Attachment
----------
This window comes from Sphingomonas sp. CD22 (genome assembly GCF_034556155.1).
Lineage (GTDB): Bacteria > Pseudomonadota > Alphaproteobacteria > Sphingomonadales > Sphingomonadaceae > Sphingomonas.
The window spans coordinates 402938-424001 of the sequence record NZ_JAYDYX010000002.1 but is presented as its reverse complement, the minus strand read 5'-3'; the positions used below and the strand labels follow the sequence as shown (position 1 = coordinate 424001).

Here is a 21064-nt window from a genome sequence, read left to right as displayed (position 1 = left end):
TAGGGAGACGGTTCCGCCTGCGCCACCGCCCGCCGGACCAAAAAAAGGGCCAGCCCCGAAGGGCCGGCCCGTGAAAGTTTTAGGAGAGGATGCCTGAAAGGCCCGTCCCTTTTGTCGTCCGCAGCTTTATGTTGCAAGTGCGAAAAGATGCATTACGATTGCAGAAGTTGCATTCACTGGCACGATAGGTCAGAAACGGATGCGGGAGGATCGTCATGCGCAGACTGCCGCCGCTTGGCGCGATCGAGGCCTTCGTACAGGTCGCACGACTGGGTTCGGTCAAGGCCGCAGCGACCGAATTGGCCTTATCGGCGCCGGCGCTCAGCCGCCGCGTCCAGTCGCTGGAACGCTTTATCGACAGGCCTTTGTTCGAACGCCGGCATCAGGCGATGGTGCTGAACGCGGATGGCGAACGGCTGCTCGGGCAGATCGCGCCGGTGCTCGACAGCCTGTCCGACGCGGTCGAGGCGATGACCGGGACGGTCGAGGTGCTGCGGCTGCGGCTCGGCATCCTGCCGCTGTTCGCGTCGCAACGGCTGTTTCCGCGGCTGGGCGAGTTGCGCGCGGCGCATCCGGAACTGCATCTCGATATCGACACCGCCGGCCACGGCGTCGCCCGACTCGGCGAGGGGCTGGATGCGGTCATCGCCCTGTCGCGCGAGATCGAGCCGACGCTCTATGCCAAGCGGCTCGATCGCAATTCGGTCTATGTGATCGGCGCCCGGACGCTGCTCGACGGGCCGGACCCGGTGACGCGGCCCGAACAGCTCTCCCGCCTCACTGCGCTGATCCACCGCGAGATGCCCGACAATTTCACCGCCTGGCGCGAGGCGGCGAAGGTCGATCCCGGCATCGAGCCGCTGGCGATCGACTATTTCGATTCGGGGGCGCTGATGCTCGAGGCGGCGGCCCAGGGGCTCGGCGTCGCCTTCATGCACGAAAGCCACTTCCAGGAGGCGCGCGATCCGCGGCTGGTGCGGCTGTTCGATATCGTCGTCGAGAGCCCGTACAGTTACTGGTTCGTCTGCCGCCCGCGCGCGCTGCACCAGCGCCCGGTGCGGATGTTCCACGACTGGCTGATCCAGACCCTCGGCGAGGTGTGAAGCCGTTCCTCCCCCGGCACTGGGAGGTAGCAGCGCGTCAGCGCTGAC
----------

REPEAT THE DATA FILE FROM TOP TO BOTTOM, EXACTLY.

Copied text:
This window comes from Sphingomonas sp. CD22 (genome assembly GCF_034556155.1).
Lineage (GTDB): Bacteria > Pseudomonadota > Alphaproteobacteria > Sphingomonadales > Sphingomonadaceae > Sphingomonas.
The window spans coordinates 402938-424001 of the sequence record NZ_JAYDYX010000002.1 but is presented as its reverse complement, the minus strand read 5'-3'; the positions used below and the strand labels follow the sequence as shown (position 1 = coordinate 424001).

Here is a 21064-nt window from a genome sequence, read left to right as displayed (position 1 = left end):
TAGGGAGACGGTTCCGCCTGCGCCACCGCCCGCCGGACCAAAAAAAGGGCCAGCCCCGAAGGGCCGGCCCGTGAAAGTTTTAGGAGAGGATGCCTGAAAGGCCCGTCCCTTTTGTCGTCCGCAGCTTTATGTTGCAAGTGCGAAAAGATGCATTACGATTGCAGAAGTTGCATTCACTGGCACGATAGGTCAGAAACGGATGCGGGAGGATCGTCATGCGCAGACTGCCGCCGCTTGGCGCGATCGAGGCCTTCGTACAGGTCGCACGACTGGGTTCGGTCAAGGCCGCAGCGACCGAATTGGCCTTATCGGCGCCGGCGCTCAGCCGCCGCGTCCAGTCGCTGGAACGCTTTATCGACAGGCCTTTGTTCGAACGCCGGCATCAGGCGATGGTGCTGAACGCGGATGGCGAACGGCTGCTCGGGCAGATCGCGCCGGTGCTCGACAGCCTGTCCGACGCGGTCGAGGCGATGACCGGGACGGTCGAGGTGCTGCGGCTGCGGCTCGGCATCCTGCCGCTGTTCGCGTCGCAACGGCTGTTTCCGCGGCTGGGCGAGTTGCGCGCGGCGCATCCGGAACTGCATCTCGATATCGACACCGCCGGCCACGGCGTCGCCCGACTCGGCGAGGGGCTGGATGCGGTCATCGCCCTGTCGCGCGAGATCGAGCCGACGCTCTATGCCAAGCGGCTCGATCGCAATTCGGTCTATGTGATCGGCGCCCGGACGCTGCTCGACGGGCCGGACCCGGTGACGCGGCCCGAACAGCTCTCCCGCCTCACTGCGCTGATCCACCGCGAGATGCCCGACAATTTCACCGCCTGGCGCGAGGCGGCGAAGGTCGATCCCGGCATCGAGCCGCTGGCGATCGACTATTTCGATTCGGGGGCGCTGATGCTCGAGGCGGCGGCCCAGGGGCTCGGCGTCGCCTTCATGCACGAAAGCCACTTCCAGGAGGCGCGCGATCCGCGGCTGGTGCGGCTGTTCGATATCGTCGTCGAGAGCCCGTACAGTTACTGGTTCGTCTGCCGCCCGCGCGCGCTGCACCAGCGCCCGGTGCGGATGTTCCACGACTGGCTGATCCAGACCCTCGGCGAGGTGTGAAGCCGTTCCTCCCCCGGCACTGGGAGGTAGCAGCGCGTCAGCGCTGAC